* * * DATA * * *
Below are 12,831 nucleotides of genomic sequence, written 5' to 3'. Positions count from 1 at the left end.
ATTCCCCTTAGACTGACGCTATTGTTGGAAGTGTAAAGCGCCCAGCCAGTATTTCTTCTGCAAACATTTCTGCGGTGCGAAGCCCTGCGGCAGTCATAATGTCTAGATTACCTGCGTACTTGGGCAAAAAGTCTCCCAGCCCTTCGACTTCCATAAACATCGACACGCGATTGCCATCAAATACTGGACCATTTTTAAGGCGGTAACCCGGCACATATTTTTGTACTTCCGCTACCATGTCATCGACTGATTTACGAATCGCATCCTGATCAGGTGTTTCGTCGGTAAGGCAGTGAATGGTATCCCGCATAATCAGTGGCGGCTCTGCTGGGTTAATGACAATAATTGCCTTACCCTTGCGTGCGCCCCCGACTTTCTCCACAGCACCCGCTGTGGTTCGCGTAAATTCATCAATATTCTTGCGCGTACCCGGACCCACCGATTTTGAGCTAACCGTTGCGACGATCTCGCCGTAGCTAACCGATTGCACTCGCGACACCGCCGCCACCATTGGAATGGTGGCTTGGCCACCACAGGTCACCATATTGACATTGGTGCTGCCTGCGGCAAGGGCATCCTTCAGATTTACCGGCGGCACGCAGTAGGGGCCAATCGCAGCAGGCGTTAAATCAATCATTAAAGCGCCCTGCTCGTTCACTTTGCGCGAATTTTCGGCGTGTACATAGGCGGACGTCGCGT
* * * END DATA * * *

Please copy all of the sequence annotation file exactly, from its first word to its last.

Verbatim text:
Below are 12,831 nucleotides of genomic sequence, written 5' to 3'. Positions count from 1 at the left end.
ATTCCCCTTAGACTGACGCTATTGTTGGAAGTGTAAAGCGCCCAGCCAGTATTTCTTCTGCAAACATTTCTGCGGTGCGAAGCCCTGCGGCAGTCATAATGTCTAGATTACCTGCGTACTTGGGCAAAAAGTCTCCCAGCCCTTCGACTTCCATAAACATCGACACGCGATTGCCATCAAATACTGGACCATTTTTAAGGCGGTAACCCGGCACATATTTTTGTACTTCCGCTACCATGTCATCGACTGATTTACGAATCGCATCCTGATCAGGTGTTTCGTCGGTAAGGCAGTGAATGGTATCCCGCATAATCAGTGGCGGCTCTGCTGGGTTAATGACAATAATTGCCTTACCCTTGCGTGCGCCCCCGACTTTCTCCACAGCACCCGCTGTGGTTCGCGTAAATTCATCAATATTCTTGCGCGTACCCGGACCCACCGATTTTGAGCTAACCGTTGCGACGATCTCGCCGTAGCTAACCGATTGCACTCGCGACACCGCCGCCACCATTGGAATGGTGGCTTGGCCACCACAGGTCACCATATTGACATTGGTGCTGCCTGCGGCAAGGGCATCCTTCAGATTTACCGGCGGCACGCAGTAGGGGCCAATCGCAGCAGGCGTTAAATCAATCATTAAAGCGCCCTGCTCGTTCACTTTGCGCGAATTTTCGGCGTGTACATAGGCGGACGTCGCGT